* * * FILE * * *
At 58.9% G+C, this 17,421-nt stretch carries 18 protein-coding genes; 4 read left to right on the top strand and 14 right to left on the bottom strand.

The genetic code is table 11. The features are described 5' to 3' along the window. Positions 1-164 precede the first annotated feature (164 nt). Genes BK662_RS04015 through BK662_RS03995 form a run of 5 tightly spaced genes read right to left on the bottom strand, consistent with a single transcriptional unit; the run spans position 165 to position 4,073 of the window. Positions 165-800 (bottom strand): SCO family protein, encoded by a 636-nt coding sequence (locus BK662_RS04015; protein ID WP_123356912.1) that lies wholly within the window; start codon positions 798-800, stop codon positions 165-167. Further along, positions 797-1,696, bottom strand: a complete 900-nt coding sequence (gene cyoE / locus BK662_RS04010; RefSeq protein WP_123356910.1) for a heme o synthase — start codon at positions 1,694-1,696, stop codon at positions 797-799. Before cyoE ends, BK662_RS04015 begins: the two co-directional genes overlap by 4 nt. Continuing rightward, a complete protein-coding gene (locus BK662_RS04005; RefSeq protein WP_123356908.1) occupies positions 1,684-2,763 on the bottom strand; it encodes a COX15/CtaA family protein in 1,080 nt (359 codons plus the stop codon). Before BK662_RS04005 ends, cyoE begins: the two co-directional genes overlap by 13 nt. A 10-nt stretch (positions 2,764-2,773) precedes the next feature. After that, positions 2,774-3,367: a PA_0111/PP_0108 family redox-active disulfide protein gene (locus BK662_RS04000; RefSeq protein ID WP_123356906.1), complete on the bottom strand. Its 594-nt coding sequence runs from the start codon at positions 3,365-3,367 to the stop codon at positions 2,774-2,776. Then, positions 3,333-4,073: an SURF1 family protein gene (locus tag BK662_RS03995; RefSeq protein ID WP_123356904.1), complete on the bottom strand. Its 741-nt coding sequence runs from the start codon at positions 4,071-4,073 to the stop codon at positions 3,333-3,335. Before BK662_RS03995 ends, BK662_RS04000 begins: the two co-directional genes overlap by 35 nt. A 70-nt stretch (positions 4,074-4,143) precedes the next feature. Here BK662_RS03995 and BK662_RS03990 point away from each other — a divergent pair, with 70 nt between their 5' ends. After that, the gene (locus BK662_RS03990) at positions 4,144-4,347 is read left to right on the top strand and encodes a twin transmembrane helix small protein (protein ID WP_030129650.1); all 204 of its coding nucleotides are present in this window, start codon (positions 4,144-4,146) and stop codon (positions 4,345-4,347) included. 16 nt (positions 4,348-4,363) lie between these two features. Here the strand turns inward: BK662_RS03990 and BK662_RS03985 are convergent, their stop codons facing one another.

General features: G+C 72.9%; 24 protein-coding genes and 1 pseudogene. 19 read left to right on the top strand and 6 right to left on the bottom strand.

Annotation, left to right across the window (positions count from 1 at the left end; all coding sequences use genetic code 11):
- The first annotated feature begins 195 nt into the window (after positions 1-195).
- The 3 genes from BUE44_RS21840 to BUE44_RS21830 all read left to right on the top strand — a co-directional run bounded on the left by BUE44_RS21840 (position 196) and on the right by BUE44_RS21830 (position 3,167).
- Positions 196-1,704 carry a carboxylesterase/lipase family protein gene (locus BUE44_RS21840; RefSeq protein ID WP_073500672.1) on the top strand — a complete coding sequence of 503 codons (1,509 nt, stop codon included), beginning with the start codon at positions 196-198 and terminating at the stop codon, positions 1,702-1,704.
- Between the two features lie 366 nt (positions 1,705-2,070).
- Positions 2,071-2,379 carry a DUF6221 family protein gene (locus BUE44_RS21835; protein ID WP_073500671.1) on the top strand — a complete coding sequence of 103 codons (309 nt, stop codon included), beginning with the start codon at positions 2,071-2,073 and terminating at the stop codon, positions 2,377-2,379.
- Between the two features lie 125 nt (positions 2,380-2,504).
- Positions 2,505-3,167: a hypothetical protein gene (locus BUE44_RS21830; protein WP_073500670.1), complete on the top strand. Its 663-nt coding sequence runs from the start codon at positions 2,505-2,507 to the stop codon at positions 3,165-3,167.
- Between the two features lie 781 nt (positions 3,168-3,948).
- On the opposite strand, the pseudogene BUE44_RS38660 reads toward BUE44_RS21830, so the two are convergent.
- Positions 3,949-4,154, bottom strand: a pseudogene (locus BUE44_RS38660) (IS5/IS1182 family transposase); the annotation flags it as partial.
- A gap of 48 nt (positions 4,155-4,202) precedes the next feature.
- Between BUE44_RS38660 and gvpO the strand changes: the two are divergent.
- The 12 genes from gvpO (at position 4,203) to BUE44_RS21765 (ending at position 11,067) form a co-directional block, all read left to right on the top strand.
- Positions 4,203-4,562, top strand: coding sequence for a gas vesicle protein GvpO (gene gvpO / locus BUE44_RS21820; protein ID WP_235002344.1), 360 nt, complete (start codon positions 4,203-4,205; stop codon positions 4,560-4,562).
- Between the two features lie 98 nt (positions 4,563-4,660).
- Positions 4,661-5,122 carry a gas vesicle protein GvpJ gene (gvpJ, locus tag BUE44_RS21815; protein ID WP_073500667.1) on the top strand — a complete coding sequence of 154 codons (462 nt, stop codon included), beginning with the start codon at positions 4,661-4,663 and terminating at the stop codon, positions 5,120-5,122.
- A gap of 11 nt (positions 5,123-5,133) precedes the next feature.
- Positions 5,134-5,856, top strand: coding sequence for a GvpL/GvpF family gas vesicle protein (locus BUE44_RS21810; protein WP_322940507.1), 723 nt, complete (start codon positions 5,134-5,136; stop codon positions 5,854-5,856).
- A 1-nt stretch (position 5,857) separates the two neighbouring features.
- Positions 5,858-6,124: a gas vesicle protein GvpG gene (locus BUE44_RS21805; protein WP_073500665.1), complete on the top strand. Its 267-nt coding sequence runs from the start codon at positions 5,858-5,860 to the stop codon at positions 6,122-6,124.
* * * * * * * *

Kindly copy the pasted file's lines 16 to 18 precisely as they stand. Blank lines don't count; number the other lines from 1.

- Between BUE44_RS38660 and gvpO the strand changes: the two are divergent.
- The 12 genes from gvpO (at position 4,203) to BUE44_RS21765 (ending at position 11,067) form a co-directional block, all read left to right on the top strand.
- Positions 4,203-4,562, top strand: coding sequence for a gas vesicle protein GvpO (gene gvpO / locus BUE44_RS21820; protein ID WP_235002344.1), 360 nt, complete (start codon positions 4,203-4,205; stop codon positions 4,560-4,562).